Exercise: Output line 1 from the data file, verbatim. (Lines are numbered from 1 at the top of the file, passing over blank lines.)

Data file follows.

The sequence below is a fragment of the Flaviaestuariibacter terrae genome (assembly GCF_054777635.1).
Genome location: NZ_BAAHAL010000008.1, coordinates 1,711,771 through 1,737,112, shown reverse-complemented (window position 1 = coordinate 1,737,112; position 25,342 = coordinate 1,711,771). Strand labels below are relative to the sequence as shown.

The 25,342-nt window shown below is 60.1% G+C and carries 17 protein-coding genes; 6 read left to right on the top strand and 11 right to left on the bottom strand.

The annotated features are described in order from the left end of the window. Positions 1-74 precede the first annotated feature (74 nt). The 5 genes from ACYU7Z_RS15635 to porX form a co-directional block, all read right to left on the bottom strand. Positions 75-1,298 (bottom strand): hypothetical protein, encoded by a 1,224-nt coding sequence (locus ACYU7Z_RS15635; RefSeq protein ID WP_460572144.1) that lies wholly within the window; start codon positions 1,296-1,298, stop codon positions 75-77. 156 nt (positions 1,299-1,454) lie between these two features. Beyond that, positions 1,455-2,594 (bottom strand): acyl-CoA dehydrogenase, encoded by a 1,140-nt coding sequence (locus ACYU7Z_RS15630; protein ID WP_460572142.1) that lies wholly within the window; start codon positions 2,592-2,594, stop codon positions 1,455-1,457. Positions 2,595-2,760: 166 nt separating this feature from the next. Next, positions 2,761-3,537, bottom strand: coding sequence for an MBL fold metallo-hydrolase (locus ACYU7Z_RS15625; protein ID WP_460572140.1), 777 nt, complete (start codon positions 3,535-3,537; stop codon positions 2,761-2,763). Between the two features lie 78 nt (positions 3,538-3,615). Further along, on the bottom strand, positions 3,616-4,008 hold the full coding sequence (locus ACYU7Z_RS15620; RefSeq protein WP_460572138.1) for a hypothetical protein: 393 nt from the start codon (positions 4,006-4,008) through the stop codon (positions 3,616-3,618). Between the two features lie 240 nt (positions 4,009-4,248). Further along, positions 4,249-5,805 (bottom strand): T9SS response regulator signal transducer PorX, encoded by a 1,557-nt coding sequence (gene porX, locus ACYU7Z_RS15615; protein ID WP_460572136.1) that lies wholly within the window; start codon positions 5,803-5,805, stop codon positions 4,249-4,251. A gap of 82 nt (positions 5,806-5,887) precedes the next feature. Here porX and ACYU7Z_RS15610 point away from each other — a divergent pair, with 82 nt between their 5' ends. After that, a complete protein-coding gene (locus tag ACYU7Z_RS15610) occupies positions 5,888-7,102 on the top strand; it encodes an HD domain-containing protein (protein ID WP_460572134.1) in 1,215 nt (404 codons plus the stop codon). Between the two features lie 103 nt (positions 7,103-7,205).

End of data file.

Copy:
The sequence below is a fragment of the Flaviaestuariibacter terrae genome (assembly GCF_054777635.1).